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Ria Garg

, and Matthias G. Friedrich



New contributor added to the chapter

Extensive updates included in the chapter

Many new references updated and added

Ten new figures included

Updated on 1 October 2020. The previous version of this content can be found here.
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date: 18 April 2021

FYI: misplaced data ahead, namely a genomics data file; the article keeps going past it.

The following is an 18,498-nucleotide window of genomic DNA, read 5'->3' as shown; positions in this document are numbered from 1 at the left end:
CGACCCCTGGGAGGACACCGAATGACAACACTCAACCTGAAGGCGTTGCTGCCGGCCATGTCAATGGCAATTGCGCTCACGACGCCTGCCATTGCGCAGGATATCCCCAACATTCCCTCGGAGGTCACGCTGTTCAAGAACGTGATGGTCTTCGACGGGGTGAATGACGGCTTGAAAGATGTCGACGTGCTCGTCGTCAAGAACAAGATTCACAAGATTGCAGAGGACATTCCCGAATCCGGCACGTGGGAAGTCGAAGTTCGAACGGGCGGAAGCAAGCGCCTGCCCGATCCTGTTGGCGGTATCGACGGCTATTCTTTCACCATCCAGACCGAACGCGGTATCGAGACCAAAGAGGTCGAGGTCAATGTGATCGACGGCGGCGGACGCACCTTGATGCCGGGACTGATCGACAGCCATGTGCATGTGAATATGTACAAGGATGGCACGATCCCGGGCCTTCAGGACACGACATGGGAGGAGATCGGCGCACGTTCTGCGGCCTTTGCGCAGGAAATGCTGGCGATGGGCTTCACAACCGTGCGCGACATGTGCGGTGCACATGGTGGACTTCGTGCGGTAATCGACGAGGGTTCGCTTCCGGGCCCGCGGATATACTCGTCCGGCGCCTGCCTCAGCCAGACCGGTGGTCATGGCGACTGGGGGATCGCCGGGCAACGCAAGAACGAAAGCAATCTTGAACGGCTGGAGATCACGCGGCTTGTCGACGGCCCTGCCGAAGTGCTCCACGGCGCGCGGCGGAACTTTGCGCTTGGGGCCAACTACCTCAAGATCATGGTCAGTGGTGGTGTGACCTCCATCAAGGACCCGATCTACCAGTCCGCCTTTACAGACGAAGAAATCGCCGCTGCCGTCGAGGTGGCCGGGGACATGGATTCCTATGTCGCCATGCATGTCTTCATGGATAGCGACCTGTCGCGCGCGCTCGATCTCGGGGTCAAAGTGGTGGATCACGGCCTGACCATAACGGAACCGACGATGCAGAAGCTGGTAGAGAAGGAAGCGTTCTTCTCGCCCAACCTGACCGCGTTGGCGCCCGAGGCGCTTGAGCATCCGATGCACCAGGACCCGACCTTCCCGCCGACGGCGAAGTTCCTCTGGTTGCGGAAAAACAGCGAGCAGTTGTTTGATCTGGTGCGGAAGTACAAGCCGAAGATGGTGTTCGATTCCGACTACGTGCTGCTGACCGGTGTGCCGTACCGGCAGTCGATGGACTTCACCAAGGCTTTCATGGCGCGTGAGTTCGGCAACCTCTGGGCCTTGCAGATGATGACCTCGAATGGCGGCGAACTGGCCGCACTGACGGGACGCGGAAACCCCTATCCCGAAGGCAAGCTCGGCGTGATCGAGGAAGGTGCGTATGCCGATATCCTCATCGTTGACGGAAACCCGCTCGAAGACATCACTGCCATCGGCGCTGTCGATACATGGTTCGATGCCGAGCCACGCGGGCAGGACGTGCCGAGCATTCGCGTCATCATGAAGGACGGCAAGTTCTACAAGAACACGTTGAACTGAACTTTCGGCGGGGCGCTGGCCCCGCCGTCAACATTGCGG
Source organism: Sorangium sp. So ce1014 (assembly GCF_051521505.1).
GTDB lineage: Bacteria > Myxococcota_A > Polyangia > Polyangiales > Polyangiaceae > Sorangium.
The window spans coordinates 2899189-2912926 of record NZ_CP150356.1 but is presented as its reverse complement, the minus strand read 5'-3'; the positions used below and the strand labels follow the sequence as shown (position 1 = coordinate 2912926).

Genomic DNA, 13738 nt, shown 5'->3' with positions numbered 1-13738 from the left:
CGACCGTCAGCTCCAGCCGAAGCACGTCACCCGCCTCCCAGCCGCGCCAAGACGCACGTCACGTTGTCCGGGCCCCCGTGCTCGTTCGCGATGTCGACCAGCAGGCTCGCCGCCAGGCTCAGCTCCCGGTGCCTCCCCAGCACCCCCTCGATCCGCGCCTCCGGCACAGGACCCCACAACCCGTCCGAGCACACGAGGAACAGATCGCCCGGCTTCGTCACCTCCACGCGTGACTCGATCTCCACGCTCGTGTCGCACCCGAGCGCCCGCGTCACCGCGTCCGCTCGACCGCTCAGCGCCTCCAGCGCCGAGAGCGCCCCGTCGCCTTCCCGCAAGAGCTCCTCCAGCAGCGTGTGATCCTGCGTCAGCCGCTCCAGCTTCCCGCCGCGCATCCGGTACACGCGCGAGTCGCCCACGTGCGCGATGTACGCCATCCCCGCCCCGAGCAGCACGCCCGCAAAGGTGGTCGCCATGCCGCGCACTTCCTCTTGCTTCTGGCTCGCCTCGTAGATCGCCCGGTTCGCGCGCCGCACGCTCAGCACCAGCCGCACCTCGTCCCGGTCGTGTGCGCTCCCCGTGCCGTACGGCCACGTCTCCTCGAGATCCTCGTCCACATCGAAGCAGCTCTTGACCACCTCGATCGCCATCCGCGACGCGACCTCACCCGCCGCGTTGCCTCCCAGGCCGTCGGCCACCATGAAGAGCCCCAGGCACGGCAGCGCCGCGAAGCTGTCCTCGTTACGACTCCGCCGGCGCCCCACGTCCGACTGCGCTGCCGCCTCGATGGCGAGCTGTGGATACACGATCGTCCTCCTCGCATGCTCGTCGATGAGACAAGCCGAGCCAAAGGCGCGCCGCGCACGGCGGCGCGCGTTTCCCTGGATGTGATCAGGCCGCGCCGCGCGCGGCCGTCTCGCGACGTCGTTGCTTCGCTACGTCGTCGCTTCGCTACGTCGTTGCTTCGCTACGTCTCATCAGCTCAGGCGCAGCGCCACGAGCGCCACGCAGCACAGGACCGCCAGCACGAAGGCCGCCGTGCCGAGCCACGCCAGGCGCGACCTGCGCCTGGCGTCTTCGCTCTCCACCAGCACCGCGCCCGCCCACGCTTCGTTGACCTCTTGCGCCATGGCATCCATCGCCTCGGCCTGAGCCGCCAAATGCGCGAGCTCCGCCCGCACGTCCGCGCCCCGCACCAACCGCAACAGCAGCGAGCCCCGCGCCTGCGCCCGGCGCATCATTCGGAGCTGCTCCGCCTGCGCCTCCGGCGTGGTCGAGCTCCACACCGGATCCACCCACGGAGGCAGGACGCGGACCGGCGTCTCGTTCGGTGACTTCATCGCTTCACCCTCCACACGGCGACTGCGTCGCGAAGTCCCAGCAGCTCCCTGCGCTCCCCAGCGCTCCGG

Cardiovascular magnetic resonance (CMR) is generally recognized as the most informative imaging technology for assessing patients with non-ischaemic cardiomyopathies. Beyond its standard-of-reference-quality quantitative data, it provides unique information on myocardial tissue characteristics that allows for the detection, localization, and spatial quantification of myocardial oedema, fibrosis, and infiltration. This not only provides an accurate discrimination of non-ischaemic from ischaemic myocardial disease, but also has led to very specific diagnostic criteria for certain cardiomyopathies (e.g. myocarditis, cardiac amyloidosis, myocardial iron overload, stress-induced cardiomyopathy Takotsubo, or Fabry’s disease). Furthermore, CMR provides criteria for acute versus remote injury and, depending on the clinical context, evidence for myocardial inflammation such as in viral myocarditis. The chapter presents and discusses the important aspects of the clinical application of CMR in non-ischaemic cardiomyopathies with a focus on useful scan protocols, typical findings, added diagnostic value, and limitations. New approaches such as cardiac T1 mapping and T2 mapping are included. Key references on the current state-of-the-art use of CMR are provided and discussed.

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